A message from Wayne Hulley has always stuck with me.  “Nobody wakes up in the morning wondering how they’re going to screw up today”.  I’d like to take some liberty with his message and note that nobody goes to a technology conference to find a new piece of technology that will replace the job of teaching in their classroom.

That clearly is the job of teachers.  Instead, people attend conferences to listen to leading colleagues who want to share successes with technology (or whatever else the focus is of the conference).  They want to walk the exhibit hall and engage with vendors who have a relevant product and know how it fits into education.  People attend because they want to refine their craft and make their classroom a more powerful place to learn.

To that end, I just find the original quote a disservice to the profession and an insult to teachers who are doing their best to learn.

Does anyone hear that message and do a forehead slap “Wow we’ve been doing it wrong all these years.”

OTR Links 07/04/2015


Posted from Diigo. The rest of my favorite links are here.

This Week in Ontario Edublogs


It’s the first week of July.  That’s always nice.  If things would just warm up, it would be even better!  While waiting, check out these recent posts from some Ontario Educators.


Makerspace, Inquiry and Minecraft – Enrichment and Innovation Centre

Zoe Branigan-Pipe took her wisdom and expertise south to the ISTE Conference in Philadelphia.

Ever notice that this “international” conference is never held on July 4?  There’s no qualms about part of it being on July 1 though.

Anyway, Zoe teases us with what she plans to cover in her session.  Hopefully, there’s a followup post coming to let us know how it went.


The Microsoft OneNote Project – Ensuring Success For All Students

There are all kinds of people sharing information about the use of Google Apps for Education online.  I’ve mentioned before how there’s a real shortage of ideas and tips for those who use the Microsoft equivalent.  Diana Mancuso shares a list of ways that OneNote helps students.  Part of the list appears below – go to the original post to see the rest.

It should be noted that the blog post was sponsored by Microsoft Canada.

Near the bottom, she shares a link to the TDSB Assistive Technology Blog.  This looks like a great resource and worthy of bookmarking.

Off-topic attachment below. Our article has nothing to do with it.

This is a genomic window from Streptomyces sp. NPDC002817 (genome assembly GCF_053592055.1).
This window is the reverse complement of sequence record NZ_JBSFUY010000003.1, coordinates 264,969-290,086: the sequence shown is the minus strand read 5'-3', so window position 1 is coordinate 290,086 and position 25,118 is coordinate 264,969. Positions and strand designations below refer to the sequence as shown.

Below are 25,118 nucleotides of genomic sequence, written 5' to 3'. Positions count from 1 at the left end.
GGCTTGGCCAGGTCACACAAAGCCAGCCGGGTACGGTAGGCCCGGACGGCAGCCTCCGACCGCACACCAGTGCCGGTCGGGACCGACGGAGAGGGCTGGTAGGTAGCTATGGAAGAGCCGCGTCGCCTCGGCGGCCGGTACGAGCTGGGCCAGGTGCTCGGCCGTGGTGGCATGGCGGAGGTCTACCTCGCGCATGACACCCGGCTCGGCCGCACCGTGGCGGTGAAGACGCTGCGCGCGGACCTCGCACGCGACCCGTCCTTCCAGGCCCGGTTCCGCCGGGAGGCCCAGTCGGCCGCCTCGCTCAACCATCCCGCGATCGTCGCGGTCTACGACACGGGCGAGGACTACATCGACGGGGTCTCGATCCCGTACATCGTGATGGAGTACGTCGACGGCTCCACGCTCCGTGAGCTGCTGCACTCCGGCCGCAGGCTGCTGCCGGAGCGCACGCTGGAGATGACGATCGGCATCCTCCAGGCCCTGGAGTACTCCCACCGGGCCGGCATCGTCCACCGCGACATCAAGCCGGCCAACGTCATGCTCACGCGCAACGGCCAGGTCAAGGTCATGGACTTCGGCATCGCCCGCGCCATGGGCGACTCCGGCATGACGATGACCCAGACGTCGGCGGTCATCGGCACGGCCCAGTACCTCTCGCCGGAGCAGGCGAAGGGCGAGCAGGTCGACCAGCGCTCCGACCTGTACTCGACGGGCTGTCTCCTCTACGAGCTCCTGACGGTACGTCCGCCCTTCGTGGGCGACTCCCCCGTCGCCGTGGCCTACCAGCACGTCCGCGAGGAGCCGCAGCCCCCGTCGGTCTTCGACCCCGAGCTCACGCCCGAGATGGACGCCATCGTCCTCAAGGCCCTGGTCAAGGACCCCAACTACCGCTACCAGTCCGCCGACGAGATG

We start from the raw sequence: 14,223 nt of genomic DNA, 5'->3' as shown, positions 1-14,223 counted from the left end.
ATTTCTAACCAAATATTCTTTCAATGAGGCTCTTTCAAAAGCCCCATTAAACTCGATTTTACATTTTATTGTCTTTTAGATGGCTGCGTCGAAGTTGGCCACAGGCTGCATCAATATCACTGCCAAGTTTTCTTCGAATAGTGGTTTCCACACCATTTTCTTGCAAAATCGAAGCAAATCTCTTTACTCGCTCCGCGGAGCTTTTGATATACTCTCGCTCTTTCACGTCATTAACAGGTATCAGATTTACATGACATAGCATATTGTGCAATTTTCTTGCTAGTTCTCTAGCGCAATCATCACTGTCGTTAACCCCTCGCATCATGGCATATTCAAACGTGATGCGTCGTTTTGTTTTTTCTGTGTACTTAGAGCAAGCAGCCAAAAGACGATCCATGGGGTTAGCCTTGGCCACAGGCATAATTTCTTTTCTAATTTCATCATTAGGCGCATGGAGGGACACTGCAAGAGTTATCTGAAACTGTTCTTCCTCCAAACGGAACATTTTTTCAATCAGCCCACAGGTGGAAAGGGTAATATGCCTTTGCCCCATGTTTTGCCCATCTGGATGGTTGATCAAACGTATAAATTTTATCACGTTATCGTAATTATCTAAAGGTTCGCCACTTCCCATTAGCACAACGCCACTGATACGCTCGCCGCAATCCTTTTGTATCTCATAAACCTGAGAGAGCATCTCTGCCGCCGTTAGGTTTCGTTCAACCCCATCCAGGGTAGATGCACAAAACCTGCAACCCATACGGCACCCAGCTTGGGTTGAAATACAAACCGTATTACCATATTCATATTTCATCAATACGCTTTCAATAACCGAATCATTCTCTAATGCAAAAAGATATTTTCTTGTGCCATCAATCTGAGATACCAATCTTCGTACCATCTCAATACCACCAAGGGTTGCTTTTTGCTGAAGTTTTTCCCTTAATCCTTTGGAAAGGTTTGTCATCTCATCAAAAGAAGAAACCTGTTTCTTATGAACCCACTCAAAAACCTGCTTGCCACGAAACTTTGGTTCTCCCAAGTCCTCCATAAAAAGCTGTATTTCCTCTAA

I’m Sorry!

Well, at least we now know that Aviva Dunsiger is not perfect.

Could there be a place with more “ears” than a school?

Comments get shared quickly among students and staff and, of course, often the original message gets lost.  I’m sorry to hear that this happened to anybody but Aviva’s post is a reminder that our reputation and self-worth can be hurt so quickly with just a short comment or action.


Regrets, We’ve All Had a Few

Of all the years that I’ve known, David Fife, I didn’t know that he was a musician.  In this post, David shares his thoughts about not keeping up with his music.

That really struck home with me.  I wanted to play the guitar in Grade 2.  The only problem was that my fingers weren’t long enough to go around the neck of the guitar.  So, my parents bought me lessons on a steel guitar.  For about the next 8 years, I learned every country and western and Hawaiian song ever made.  When I hit high school, I most certainly lost interest.  I haven’t lost the guitar though.  It’s made every move that I’ve ever made.  I might just pick it up and see if I still have that ol’ twang.


A Voice for My Students

Vilma Manahan was a new blogger that I discovered this past week.

The first post really struck a note with me.  It’s a collection of notes from the students written to her.  It’s an opportunity for the students to visit them over the summer and take part of a summer challenge that she’s posed to the students.  It will be interesting to follow up in the fall to see if it worked.  In the meantime, the notes are just awesome to read.  Student voice can be so powerful.


As always, this has been just a wonderful collection of posts from Ontario Edubloggers. Please take the time to read them in their entirety.  If you’re taking an AQ course this summer and creating your own blog, please take a moment to let me know at the form provided.